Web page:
I guess I just like other stuff better.
May 20, 2017 3:19 AM
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Janson JinnistanNo, for me it was only about the mid-90s, 1995 in fact, when "modern rock", an artificially designed radio format, took over the popular playlists while the music started to become stale, formulaic and as homogenized as Bush and Creed (the epitome of the very worst 90s rock cliches).


Tough time for rock, but it was short lived, I think (basically last five years of the 90s). Nowhere near as bad as the complete dearth / death of rock music of the past 10 years. And, honestly, I think Bush gets an unfair rap. I think they're source of spawn of post-grunge, fair enough, but I actually liked their first two albums. Candlebox is also often thrown in that category, but I liked their debut too. Obviously when Creed, Stained, Nickelback, and whatever rolled around, it was overkill formulaic bad, and they put the nail in the genre's coffin, but again, that's a pretty short span in music all things considered. It seems much less offensive as an era (to me) in hindsight, unless of course you blame these bands for the death of commercial rock (I know you're not doing that here), which I think would be a mistake.
May 20, 2017 3:23 AM
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Stu
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Izzy!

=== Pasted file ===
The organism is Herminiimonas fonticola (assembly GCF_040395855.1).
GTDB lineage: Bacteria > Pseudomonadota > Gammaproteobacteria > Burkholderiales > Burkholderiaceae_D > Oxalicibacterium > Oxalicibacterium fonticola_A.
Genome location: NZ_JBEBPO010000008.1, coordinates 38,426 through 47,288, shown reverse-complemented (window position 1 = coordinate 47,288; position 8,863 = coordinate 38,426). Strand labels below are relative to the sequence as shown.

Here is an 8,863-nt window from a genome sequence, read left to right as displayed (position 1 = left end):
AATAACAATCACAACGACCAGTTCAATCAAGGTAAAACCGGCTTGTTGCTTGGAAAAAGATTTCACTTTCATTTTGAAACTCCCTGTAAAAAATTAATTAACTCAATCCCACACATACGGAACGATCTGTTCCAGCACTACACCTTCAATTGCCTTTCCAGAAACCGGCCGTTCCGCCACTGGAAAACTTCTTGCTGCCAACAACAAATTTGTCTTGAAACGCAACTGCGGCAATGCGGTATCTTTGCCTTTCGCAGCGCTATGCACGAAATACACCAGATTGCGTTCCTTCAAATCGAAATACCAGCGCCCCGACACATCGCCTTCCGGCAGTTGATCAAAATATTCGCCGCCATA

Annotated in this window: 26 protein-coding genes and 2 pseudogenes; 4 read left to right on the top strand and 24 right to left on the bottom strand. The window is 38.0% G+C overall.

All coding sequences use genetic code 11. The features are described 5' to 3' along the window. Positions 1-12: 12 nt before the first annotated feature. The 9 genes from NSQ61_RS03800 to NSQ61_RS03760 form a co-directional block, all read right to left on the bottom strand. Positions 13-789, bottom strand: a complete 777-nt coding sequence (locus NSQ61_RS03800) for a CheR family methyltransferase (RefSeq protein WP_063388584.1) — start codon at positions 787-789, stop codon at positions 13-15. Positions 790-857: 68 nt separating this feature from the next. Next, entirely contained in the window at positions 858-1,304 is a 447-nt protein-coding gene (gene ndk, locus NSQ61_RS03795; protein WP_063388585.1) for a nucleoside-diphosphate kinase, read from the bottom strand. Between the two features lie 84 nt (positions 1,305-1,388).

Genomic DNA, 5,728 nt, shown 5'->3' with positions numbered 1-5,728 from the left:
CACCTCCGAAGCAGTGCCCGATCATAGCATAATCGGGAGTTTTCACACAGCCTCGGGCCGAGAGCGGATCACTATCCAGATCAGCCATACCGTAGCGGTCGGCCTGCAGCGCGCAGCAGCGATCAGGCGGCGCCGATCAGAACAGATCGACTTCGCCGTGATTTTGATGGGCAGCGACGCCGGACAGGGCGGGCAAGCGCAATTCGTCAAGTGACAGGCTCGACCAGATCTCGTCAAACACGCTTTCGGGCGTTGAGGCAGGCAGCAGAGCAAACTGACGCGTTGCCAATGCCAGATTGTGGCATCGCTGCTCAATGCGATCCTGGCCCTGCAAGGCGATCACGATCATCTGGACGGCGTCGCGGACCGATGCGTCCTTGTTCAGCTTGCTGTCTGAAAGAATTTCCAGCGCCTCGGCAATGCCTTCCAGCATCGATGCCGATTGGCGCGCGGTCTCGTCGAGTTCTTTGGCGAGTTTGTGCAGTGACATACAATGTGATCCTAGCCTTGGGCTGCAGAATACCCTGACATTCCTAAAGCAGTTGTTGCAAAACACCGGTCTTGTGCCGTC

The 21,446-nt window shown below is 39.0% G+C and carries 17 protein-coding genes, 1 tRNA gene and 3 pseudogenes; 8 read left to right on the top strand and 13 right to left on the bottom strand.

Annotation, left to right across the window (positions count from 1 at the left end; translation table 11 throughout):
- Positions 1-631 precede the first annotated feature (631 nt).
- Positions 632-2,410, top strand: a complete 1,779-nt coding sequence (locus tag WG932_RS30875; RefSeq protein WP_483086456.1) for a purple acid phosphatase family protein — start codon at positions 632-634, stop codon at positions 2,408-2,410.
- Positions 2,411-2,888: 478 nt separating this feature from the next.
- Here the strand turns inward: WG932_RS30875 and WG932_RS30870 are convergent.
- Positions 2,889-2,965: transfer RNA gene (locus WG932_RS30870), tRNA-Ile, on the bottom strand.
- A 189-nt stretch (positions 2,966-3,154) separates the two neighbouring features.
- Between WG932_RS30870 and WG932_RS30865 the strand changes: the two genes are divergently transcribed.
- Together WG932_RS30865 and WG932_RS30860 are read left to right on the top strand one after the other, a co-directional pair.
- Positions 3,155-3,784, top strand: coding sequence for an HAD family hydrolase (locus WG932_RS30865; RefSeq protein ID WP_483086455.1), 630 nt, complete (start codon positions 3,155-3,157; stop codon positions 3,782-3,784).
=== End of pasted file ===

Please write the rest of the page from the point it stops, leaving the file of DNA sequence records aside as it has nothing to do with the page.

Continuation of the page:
May 20, 2017 3:39 AM
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Also liked Throwing Chopper. *shrug*
May 20, 2017 3:39 AM
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crumbsroom
Izzy BlackThis is a bit of a pivot. You initially said early 90s alt rock, but here, you're limiting yourself to not just (mostly Seattle) grunge, but popular Seattle grunge, which gives you barely a handful of bands. In that case, OK yeah, I mean it's not like I'm constantly playing back STP, Pearl Jam, and Nirvana albums either.

Not really so much a pivot as just clarifying how I expressed myself badly in my initial post. I was speaking from a personal place, where I was talking very specifically about the music me or my friends were listening to at that point in my life. When it came to that stuff, stuff I liked quite a bit at the time, only a few of those records I loved so much back then have retained any kind of real fire for me all these years later. ?

But it's true, I do generally have a bit of a ingrained 90's music negative bias. If someone were to ask me what my least favourite decade in popular music is (starting with the 50's) 90's is usually the one I gravitate to. Even the bands from the nineties that I discovered I really liked after the fact, are disproportionately under represented when I gush about albums I get really excited about.

I guess I just like other stuff better.

You're missing out! 90s music is awesome.
May 20, 2017 3:41 AM
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especially if we go off rock and talk music generally, but I know you're a hip-hop head, so I don't need to tell you that (and I'm going to assume, given this, you're probably electro/house/trip-hop friendly too, e.g. Portishead, Massive Attack, what have you)
May 20, 2017 3:44 AM
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StuIzzy!

Hi
May 20, 2017 3:45 AM
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Izzy BlackAlso liked Throwing Chopper. *shrug*